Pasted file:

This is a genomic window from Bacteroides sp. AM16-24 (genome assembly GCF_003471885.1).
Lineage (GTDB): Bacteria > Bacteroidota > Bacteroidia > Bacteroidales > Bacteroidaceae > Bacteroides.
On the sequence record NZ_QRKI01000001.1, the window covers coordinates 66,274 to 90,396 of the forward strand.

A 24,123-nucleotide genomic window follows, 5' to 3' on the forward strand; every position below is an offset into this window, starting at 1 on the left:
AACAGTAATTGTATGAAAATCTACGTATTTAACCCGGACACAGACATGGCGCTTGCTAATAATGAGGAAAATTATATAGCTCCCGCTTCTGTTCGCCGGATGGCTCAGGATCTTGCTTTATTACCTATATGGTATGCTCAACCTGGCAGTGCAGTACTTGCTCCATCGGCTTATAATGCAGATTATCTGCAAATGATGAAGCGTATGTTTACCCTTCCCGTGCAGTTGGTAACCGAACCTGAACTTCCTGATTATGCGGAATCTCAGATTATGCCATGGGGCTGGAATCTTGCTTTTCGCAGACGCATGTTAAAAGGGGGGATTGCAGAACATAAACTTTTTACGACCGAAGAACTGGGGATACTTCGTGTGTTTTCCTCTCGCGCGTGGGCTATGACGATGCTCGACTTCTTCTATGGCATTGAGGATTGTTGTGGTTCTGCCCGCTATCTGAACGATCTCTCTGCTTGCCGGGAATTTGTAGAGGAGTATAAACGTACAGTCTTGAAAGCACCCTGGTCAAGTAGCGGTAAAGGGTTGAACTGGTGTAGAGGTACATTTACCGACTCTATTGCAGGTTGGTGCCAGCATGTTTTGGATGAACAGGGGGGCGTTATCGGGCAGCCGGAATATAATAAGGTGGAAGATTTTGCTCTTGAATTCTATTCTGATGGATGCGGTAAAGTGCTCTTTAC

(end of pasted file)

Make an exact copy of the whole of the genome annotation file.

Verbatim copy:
This is a genomic window from Bacteroides sp. AM16-24 (genome assembly GCF_003471885.1).
Lineage (GTDB): Bacteria > Bacteroidota > Bacteroidia > Bacteroidales > Bacteroidaceae > Bacteroides.
On the sequence record NZ_QRKI01000001.1, the window covers coordinates 66,274 to 90,396 of the forward strand.

A 24,123-nucleotide genomic window follows, 5' to 3' on the forward strand; every position below is an offset into this window, starting at 1 on the left:
AACAGTAATTGTATGAAAATCTACGTATTTAACCCGGACACAGACATGGCGCTTGCTAATAATGAGGAAAATTATATAGCTCCCGCTTCTGTTCGCCGGATGGCTCAGGATCTTGCTTTATTACCTATATGGTATGCTCAACCTGGCAGTGCAGTACTTGCTCCATCGGCTTATAATGCAGATTATCTGCAAATGATGAAGCGTATGTTTACCCTTCCCGTGCAGTTGGTAACCGAACCTGAACTTCCTGATTATGCGGAATCTCAGATTATGCCATGGGGCTGGAATCTTGCTTTTCGCAGACGCATGTTAAAAGGGGGGATTGCAGAACATAAACTTTTTACGACCGAAGAACTGGGGATACTTCGTGTGTTTTCCTCTCGCGCGTGGGCTATGACGATGCTCGACTTCTTCTATGGCATTGAGGATTGTTGTGGTTCTGCCCGCTATCTGAACGATCTCTCTGCTTGCCGGGAATTTGTAGAGGAGTATAAACGTACAGTCTTGAAAGCACCCTGGTCAAGTAGCGGTAAAGGGTTGAACTGGTGTAGAGGTACATTTACCGACTCTATTGCAGGTTGGTGCCAGCATGTTTTGGATGAACAGGGGGGCGTTATCGGGCAGCCGGAATATAATAAGGTGGAAGATTTTGCTCTTGAATTCTATTCTGATGGATGCGGTAAAGTGCTCTTTAC